The lectin pathway of the complement system has been shown to considerably contribute to tissue damage during ischemia/reperfusion injury of several organs, including the kidneys [14, 16]. This is the first study to assess the importance of serum MBL with respect to the development of CIN in a clinical trial. MBL deficiency did not influence the occurrence of CIN as defined by a commonly quoted serum creatinine increment. However, it was associated with a limited increase in Cystatin C after the administration of CM.
To our knowledge the role of MBL has not been investigated in a rodent model of CIN. However, the fact that local ischemia and reperfusion is at least in part responsible for the development of CIN , and that MBL aggravates tissue damage during I/R injury [9, 11, 12, 15], suggests a role of MBL in the pathogenesis of contrast-induced acute kidney injury.
With regard to the primary endpoint, the incidence of creatinine-based CIN, several reasons might account for the absent effect of MBL deficiency in this study. According to the baseline characteristics, the study cohort included only a rather small percentage of very high-risk patients (as reflected by 29/246 (11.7%) with GFR <30 mL/min/1.73 m2, 52/246 (21.1%) with coronary angiography and ad hoc PCI, 69/246 (28.0%) with contrast media volume ≥140 mL , 90/246 (36.6%) with diabetes mellitus, and the exclusion of patients with advanced congestive heart failure), and CIN was diagnosed infrequently, especially in the sodium chloride prevention group (incidence 1.2%). Due to the latter fact the analysis of smaller differences between MBL sufficient and deficient patients is limited. Furthermore, in this study cohort low to moderate CM-induced damage is probably not reflected by a decline in kidney function as measured by the serum creatinine concentration, a parameter with limited sensitivity to detect an acute deterioration in renal function within 48 hours . Besides underestimating the true change in GFR, the increase in serum creatinine after CM exposure is delayed achieving a maximum two to five days after CM exposure as compared to cystatin C, a more sensitive marker, which was shown to rise earlier, to peak as early as 24 hours after CM administration, and to detect even subtle changes in GFR after acute kidney injury including CIN [19, 26–30]. Indeed, when we analyzed the influence of MBL deficiency on the cystatin C course after CM exposure we observed a remarkable association: As compared to patients with MBL levels >500 ng/mL subjects with MBL deficiency were almost two-times less likely to develop a cystatin C increase ≥10% after administration of CM, a cut-off that has recently been proposed as an independent diagnostic and prognostic tool with respect to the occurrence of CIN and future adverse events . This suggests that deficiency of MBL might attenuate some of the detrimental effects of CM. Though being small in magnitude this increase in cystatin C of ≥10% might have important consequences for the patients as even apparently minor decreases in renal function have been shown to be associated with excessive mortality rates independent of other known risk factors [20, 31]. However, we were not able to demonstrate a consistent association of MBL deficiency with superior clinical outcomes, which the study was not powered for.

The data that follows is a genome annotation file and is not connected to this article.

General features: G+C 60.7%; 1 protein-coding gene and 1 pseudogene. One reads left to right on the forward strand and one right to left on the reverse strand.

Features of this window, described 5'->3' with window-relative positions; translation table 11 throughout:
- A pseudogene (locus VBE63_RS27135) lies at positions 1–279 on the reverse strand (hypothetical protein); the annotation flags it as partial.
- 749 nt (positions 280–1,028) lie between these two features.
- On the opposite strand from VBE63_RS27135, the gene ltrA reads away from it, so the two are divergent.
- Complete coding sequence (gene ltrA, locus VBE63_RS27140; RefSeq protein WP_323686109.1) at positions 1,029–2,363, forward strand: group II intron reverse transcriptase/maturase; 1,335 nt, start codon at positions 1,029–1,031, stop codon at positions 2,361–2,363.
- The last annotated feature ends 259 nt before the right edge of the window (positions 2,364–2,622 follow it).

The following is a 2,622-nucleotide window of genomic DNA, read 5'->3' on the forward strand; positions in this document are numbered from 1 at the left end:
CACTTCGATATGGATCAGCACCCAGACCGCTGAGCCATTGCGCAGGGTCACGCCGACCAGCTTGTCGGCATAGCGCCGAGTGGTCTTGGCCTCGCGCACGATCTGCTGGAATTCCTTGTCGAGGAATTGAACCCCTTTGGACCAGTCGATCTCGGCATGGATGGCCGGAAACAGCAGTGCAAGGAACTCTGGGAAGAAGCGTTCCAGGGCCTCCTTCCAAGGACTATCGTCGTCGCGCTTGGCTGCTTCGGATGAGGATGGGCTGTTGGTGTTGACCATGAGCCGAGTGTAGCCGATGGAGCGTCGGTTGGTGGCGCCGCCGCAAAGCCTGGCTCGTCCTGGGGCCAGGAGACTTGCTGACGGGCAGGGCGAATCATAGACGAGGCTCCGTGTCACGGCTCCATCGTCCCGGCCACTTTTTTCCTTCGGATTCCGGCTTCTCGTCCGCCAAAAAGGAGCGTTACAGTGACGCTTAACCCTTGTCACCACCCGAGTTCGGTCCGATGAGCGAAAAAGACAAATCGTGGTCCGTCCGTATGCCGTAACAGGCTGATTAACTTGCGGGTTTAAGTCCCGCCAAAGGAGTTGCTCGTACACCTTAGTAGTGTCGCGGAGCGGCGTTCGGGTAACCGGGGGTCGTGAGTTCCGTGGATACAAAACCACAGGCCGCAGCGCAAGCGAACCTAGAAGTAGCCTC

On the other hand, the importance of renal I/R injury in pathogenesis of CIN might be overestimated as several other factors (including direct toxic effect on renal tubular cells, increased urinary viscosity, and tubular obstruction) influence kidney function after exposure to CM . Moreover, I/R models that demonstrated a pivotal role of MBL in the context of renal ischemia (i.e. transient or permanent occlusion of a major renal artery) are most likely not comparable to the complex events occurring after administration of CM. The duration and extent of ischemia might be crucial as well. In a rodent model of renal I/R activation of the MBL-pathway was not induced by warm ischemia of less than 30 minutes . Data on the duration and significance of renal vasoconstriction and hypoxia after CM exposure in humans remain controversial . However, it has been demonstrated that MBL and its associated protease mannose-binding protein-associated serine protease 2 are strongly upregulated in the post-procedural urinary proteome profiles after application of CM, and that urine levels of MBL significantly increase in patients who developed CIN whereas MBL levels remain stable in non-CIN patients . Finally, the alternative pathway has been implicated in experimental renal ischemia/reperfusion injury and might play a dominant role in humans as compared to the MBL pathway .
Despite the randomized controlled trial design of the original study and the precisely characterized cohort the present study has important limitations including the post hoc analysis of MBL serum levels and the use of a surrogate marker as primary endpoint. Furthermore, limiting the measurement of serum creatinine to 48 hours after CM exposure might result in an underestimation of creatinine-based CIN. As genetic material was not available, analysis of MBL deficiency solely relied on MBL phenotype. However, MBL serum levels show little variation throughout life, and correlate well with the functional activity of the MBL pathway in vivo. As individuals with the same genotype may vary up to tenfold in MBL serum levels, measurement of MBL serum levels by ELISA might in fact represent a more reliable approach than determination of genotypes [35, 36]. MBL levels (as measured by sandwich ELISA) have been shown to be significantly increased in Asian pre-dialysis and dialysis patients compared to healthy controls [37, 38]. To the best of our knowledge comparable studies in a Caucasian population with moderate renal impairment (similar to our study patients) are lacking.